Remember last fall when Facebook got itself in all kinds of trouble for unilaterally creating and automatically activating “feeds” of its users’ changes to their profile pages? They scrambled to try to reign in this privacy-threatening feature, and promised to maintain an environment where users “have control over whom they shared [their] information with.”
How quickly they forget.
Fred Stuztman reports (and if you’re into social networking theory and not reading Fred’s blog, you’re missing out) that Facebook recently began exposing profiles to be indexed by Google. Fred writes:
Granted, profiles are still private, but how will people feel about their profile being indexed in Google? At the same time, there seems to be no way to turn this functionality off, and Facebook help documents have no mention of this new “feature.”
These types of context-leaps have caused problems for Facebook in the past. When newsfeeds were turned on with no privacy, Facebook failed to understand that privacy was both quantitative and qualitative. A context jump from “searchable within Facebook” to “searchable in Google” is a big deal. The fact Facebook was not upfront with its users in saying “we’re going to be letting Google in to index our userbase” is troubling. Even more troubling is the seeming inability to opt in or out of this service. I’d rethink this approach.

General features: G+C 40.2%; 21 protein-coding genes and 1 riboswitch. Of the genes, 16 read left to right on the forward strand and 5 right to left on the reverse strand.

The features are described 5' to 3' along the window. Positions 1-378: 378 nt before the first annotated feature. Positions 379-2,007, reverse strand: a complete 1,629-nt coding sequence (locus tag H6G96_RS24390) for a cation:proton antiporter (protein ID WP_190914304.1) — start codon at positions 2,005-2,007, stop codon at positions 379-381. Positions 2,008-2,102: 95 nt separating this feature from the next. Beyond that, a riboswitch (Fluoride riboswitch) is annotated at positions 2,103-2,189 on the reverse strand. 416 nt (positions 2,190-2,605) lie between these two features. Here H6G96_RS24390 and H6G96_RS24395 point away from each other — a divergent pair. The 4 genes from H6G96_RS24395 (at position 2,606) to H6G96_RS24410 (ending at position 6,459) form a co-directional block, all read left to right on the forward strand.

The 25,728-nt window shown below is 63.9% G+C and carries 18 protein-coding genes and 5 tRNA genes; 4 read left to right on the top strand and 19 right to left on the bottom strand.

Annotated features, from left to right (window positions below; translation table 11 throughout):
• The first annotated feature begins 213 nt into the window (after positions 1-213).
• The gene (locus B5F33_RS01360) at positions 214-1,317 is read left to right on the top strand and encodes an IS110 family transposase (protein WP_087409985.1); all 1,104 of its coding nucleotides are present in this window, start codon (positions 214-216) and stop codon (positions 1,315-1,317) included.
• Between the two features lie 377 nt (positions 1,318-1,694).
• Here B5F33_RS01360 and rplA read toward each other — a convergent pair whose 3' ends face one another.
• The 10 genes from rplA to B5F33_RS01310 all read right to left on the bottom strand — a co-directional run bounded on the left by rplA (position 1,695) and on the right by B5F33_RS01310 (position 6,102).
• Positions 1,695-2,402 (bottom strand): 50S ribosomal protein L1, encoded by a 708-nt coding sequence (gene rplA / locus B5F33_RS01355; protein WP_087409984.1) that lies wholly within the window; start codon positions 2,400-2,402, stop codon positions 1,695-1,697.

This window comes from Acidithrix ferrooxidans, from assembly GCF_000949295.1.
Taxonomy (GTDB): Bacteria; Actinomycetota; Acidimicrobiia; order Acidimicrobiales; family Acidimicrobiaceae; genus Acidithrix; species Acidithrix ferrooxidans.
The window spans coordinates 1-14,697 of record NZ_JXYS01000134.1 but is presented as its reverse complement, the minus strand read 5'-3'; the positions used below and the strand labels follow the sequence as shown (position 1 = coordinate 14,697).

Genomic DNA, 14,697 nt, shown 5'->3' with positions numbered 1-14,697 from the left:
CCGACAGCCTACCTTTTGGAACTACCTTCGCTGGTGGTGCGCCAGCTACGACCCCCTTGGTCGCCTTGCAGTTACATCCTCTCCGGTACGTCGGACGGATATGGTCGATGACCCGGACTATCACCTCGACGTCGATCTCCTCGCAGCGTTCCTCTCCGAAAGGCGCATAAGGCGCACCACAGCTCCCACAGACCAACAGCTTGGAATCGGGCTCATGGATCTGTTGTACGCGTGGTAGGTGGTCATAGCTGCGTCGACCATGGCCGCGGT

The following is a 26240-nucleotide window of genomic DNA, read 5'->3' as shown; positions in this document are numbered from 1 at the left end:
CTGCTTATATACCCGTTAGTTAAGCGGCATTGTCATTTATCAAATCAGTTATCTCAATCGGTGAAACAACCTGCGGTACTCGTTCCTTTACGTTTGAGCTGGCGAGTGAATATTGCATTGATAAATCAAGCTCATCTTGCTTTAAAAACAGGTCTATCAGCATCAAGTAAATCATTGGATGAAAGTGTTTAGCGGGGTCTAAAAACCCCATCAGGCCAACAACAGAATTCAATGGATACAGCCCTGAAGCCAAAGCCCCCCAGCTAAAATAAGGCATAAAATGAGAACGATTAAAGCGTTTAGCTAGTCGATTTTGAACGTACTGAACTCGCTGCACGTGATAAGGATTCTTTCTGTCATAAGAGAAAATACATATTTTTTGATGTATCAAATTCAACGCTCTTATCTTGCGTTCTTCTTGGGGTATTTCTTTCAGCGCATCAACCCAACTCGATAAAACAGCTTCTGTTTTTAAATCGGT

The more things change….
UPDATE: Looks like David Dalka originally discovered this a few weeks ago, and demanded a “noindex option for my profile so that community users can fully see and search my profile when inside the community while not allowing outside search engines to index it.” Seems Facebook still hasn’t acted on this issue.